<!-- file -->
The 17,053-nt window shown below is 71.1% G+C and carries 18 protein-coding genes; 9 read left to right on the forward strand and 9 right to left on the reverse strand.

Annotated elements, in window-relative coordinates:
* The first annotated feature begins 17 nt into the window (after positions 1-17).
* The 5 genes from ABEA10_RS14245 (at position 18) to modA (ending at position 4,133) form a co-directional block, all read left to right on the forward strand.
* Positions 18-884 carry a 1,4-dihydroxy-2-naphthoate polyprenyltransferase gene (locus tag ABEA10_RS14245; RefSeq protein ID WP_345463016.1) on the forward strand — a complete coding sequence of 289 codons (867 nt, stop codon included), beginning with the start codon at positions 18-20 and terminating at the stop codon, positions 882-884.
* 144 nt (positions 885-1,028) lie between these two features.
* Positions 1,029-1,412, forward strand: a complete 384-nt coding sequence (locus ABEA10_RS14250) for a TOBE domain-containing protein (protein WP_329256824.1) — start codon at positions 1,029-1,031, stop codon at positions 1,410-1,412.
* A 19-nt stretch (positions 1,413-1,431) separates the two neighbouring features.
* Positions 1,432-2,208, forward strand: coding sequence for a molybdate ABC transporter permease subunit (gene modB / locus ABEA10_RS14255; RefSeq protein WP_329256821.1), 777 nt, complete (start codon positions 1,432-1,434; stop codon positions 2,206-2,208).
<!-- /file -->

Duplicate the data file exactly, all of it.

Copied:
The 17,053-nt window shown below is 71.1% G+C and carries 18 protein-coding genes; 9 read left to right on the forward strand and 9 right to left on the reverse strand.

Annotated elements, in window-relative coordinates:
* The first annotated feature begins 17 nt into the window (after positions 1-17).
* The 5 genes from ABEA10_RS14245 (at position 18) to modA (ending at position 4,133) form a co-directional block, all read left to right on the forward strand.
* Positions 18-884 carry a 1,4-dihydroxy-2-naphthoate polyprenyltransferase gene (locus tag ABEA10_RS14245; RefSeq protein ID WP_345463016.1) on the forward strand — a complete coding sequence of 289 codons (867 nt, stop codon included), beginning with the start codon at positions 18-20 and terminating at the stop codon, positions 882-884.
* 144 nt (positions 885-1,028) lie between these two features.
* Positions 1,029-1,412, forward strand: a complete 384-nt coding sequence (locus ABEA10_RS14250) for a TOBE domain-containing protein (protein WP_329256824.1) — start codon at positions 1,029-1,031, stop codon at positions 1,410-1,412.
* A 19-nt stretch (positions 1,413-1,431) separates the two neighbouring features.
* Positions 1,432-2,208, forward strand: coding sequence for a molybdate ABC transporter permease subunit (gene modB / locus ABEA10_RS14255; RefSeq protein WP_329256821.1), 777 nt, complete (start codon positions 1,432-1,434; stop codon positions 2,206-2,208).